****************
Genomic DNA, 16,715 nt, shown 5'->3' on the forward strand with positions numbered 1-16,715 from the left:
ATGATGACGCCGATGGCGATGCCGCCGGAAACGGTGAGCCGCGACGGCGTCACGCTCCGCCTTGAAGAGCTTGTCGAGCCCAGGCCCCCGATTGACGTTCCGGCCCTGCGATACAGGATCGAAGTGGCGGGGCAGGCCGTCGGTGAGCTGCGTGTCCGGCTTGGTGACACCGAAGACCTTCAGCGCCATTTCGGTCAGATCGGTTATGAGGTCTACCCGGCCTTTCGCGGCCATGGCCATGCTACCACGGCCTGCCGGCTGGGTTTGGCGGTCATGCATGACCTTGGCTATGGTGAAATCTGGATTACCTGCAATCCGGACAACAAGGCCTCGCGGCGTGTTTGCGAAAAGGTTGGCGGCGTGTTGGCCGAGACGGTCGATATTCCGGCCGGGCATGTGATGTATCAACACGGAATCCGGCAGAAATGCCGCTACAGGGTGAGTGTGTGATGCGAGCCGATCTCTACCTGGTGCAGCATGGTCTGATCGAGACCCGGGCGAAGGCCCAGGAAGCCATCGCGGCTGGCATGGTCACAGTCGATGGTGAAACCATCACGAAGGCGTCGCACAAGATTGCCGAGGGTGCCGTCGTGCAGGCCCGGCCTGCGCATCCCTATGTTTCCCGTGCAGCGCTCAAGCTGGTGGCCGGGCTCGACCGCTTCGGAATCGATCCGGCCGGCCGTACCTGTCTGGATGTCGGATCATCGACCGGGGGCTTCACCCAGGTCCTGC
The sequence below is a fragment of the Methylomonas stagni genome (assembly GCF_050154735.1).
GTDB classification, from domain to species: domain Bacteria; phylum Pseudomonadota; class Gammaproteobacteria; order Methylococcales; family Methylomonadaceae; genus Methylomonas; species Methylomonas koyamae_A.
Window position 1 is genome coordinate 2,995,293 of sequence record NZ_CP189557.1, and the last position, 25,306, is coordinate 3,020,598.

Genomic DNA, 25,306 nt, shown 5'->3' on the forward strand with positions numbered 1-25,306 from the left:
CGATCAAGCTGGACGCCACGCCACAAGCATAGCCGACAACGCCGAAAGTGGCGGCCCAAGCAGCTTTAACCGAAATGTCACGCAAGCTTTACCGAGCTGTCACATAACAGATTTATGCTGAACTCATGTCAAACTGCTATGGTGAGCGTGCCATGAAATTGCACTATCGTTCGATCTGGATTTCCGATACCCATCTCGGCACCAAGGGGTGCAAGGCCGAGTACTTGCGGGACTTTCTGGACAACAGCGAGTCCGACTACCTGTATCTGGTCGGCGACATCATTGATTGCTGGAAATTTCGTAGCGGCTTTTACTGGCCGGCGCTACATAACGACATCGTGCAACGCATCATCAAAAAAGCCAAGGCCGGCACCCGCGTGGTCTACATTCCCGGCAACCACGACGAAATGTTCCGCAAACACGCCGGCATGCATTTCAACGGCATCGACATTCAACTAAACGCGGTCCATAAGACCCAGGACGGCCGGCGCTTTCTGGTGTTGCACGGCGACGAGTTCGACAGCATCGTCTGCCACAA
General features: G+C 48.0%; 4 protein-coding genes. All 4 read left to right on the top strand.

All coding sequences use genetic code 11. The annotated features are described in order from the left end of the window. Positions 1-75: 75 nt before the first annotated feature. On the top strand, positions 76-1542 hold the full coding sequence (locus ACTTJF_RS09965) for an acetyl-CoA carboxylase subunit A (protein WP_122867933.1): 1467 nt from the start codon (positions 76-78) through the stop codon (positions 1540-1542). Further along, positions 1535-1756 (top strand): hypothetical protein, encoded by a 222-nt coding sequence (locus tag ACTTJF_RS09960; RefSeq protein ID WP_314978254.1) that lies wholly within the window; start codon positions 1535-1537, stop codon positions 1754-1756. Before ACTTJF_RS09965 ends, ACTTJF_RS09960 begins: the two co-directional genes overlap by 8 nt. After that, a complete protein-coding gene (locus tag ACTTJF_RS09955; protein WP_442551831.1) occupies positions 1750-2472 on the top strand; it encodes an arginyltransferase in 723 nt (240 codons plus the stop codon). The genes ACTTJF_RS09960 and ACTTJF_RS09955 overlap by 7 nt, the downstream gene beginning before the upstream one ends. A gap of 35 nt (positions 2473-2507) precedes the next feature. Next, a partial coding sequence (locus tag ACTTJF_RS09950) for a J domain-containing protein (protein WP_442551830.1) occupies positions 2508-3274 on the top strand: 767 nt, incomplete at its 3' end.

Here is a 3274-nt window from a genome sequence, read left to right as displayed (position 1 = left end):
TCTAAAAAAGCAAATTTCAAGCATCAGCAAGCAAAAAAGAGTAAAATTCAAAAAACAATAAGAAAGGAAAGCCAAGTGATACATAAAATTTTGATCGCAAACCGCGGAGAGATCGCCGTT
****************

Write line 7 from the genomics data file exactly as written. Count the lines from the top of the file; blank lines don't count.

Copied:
CGATCAAGCTGGACGCCACGCCACAAGCATAGCCGACAACGCCGAAAGTGGCGGCCCAAGCAGCTTTAACCGAAATGTCACGCAAGCTTTACCGAGCTGTCACATAACAGATTTATGCTGAACTCATGTCAAACTGCTATGGTGAGCGTGCCATGAAATTGCACTATCGTTCGATCTGGATTTCCGATACCCATCTCGGCACCAAGGGGTGCAAGGCCGAGTACTTGCGGGACTTTCTGGACAACAGCGAGTCCGACTACCTGTATCTGGTCGGCGACATCATTGATTGCTGGAAATTTCGTAGCGGCTTTTACTGGCCGGCGCTACATAACGACATCGTGCAACGCATCATCAAAAAAGCCAAGGCCGGCACCCGCGTGGTCTACATTCCCGGCAACCACGACGAAATGTTCCGCAAACACGCCGGCATGCATTTCAACGGCATCGACATTCAACTAAACGCGGTCCATAAGACCCAGGACGGCCGGCGCTTTCTGGTGTTGCACGGCGACGAGTTCGACAGCATCGTCTGCCACAA